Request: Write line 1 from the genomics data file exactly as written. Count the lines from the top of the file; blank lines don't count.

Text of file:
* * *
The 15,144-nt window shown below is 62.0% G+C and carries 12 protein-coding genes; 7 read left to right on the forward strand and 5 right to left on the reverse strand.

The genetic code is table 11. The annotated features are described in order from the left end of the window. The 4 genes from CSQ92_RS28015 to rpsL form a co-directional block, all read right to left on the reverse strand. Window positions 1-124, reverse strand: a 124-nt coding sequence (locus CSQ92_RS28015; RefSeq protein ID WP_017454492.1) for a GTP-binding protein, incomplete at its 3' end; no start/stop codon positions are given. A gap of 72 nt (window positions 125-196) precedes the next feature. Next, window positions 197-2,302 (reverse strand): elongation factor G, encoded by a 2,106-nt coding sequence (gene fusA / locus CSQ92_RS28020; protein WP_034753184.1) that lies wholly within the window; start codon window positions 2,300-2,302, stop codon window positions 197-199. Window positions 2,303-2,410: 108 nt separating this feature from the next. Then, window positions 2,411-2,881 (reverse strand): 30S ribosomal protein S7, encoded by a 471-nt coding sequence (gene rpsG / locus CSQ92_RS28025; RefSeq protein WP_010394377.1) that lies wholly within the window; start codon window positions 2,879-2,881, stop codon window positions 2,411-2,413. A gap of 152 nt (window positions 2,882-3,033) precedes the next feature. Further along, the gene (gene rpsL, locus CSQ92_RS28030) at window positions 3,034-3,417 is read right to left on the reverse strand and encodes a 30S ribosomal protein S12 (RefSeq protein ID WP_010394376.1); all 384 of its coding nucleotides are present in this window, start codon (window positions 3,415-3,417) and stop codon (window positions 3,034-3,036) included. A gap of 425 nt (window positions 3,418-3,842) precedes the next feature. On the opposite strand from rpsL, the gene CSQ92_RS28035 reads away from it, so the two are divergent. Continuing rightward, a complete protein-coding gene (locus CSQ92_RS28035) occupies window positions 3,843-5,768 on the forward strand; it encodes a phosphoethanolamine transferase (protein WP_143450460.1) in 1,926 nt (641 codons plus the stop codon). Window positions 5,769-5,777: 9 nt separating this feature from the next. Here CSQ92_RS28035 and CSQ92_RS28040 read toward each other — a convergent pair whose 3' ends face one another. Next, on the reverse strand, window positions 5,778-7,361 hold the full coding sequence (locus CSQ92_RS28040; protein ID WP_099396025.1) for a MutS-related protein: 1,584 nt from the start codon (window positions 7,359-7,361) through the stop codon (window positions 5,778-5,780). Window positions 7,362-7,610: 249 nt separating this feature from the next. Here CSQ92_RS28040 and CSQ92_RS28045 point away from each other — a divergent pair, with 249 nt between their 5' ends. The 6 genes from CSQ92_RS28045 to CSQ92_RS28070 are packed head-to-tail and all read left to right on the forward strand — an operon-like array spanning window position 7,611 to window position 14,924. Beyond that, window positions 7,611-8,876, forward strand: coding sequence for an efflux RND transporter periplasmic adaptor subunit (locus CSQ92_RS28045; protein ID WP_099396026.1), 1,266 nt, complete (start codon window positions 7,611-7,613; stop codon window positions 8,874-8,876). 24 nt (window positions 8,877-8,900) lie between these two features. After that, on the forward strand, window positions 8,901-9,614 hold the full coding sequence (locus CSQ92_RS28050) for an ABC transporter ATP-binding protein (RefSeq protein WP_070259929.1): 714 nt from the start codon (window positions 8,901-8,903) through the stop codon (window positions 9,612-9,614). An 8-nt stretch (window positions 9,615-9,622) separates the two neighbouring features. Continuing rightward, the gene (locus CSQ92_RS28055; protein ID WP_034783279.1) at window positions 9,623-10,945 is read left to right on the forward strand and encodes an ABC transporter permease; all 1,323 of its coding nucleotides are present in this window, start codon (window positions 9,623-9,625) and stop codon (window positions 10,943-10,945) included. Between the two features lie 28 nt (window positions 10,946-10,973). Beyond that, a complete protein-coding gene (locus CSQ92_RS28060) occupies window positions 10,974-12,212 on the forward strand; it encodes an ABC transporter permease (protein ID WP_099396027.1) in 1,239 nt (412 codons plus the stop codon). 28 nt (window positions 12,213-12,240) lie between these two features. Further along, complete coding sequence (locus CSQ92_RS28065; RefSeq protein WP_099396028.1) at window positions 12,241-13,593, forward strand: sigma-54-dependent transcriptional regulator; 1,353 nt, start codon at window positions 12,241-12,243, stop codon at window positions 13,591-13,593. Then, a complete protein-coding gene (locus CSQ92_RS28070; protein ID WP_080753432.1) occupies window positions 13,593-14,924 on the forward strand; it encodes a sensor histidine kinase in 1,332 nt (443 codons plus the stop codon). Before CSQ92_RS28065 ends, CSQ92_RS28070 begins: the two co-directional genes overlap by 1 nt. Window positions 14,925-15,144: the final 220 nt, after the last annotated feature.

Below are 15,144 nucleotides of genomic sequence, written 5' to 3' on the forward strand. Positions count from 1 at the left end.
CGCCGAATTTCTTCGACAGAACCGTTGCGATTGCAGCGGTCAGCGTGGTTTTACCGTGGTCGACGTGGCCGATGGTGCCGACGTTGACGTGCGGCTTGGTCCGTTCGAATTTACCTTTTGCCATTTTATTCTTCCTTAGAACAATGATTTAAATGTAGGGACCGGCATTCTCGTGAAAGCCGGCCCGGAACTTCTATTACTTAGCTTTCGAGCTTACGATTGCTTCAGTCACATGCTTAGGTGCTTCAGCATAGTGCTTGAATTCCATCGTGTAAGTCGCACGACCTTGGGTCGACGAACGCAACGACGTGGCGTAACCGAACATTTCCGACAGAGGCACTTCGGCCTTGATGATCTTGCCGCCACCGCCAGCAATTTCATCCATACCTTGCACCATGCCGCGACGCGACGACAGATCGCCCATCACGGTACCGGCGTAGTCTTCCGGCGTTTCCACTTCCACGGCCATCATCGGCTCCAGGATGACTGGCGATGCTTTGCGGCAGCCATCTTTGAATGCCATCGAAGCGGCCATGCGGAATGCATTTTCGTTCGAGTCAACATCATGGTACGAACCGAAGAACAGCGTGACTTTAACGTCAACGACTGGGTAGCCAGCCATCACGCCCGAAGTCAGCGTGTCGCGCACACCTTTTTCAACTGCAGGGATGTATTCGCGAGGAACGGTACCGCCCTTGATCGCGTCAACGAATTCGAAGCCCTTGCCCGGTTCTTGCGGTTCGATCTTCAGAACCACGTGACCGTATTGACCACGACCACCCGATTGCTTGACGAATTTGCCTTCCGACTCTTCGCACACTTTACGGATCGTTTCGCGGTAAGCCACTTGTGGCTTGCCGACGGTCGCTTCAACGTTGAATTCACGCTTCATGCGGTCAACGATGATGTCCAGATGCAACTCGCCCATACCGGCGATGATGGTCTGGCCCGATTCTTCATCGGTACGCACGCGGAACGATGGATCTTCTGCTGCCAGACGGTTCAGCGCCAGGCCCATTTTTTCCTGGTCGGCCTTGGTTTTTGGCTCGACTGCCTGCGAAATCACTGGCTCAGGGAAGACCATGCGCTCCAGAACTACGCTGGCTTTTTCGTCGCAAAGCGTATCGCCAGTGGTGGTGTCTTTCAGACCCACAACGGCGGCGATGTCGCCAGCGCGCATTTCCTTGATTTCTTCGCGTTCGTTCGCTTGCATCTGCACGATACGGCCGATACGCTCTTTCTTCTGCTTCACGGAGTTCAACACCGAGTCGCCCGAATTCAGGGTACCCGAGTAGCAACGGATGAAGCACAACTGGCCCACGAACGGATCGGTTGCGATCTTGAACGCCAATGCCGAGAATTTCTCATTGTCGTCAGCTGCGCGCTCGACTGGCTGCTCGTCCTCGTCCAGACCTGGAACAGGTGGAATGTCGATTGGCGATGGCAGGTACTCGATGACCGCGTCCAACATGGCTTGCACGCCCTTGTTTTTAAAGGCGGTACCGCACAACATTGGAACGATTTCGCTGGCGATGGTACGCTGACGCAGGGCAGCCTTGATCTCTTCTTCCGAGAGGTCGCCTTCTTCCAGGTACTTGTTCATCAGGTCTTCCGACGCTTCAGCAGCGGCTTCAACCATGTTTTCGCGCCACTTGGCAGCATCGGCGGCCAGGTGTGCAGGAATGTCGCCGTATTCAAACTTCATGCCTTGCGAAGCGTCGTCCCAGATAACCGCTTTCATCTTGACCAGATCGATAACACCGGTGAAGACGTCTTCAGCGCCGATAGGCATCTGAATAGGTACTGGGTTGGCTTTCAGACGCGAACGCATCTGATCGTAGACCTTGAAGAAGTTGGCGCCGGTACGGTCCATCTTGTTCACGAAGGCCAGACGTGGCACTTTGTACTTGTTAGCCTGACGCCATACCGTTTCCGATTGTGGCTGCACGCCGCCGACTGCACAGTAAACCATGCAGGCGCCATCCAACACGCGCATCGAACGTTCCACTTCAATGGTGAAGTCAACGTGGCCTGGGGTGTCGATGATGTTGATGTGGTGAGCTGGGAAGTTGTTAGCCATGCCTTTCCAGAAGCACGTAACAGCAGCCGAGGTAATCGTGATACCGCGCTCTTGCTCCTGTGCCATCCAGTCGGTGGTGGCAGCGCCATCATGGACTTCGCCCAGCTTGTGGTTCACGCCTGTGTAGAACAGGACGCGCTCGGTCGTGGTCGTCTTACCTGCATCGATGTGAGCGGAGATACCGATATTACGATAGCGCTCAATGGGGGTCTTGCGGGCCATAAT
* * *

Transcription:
The 15,144-nt window shown below is 62.0% G+C and carries 12 protein-coding genes; 7 read left to right on the forward strand and 5 right to left on the reverse strand.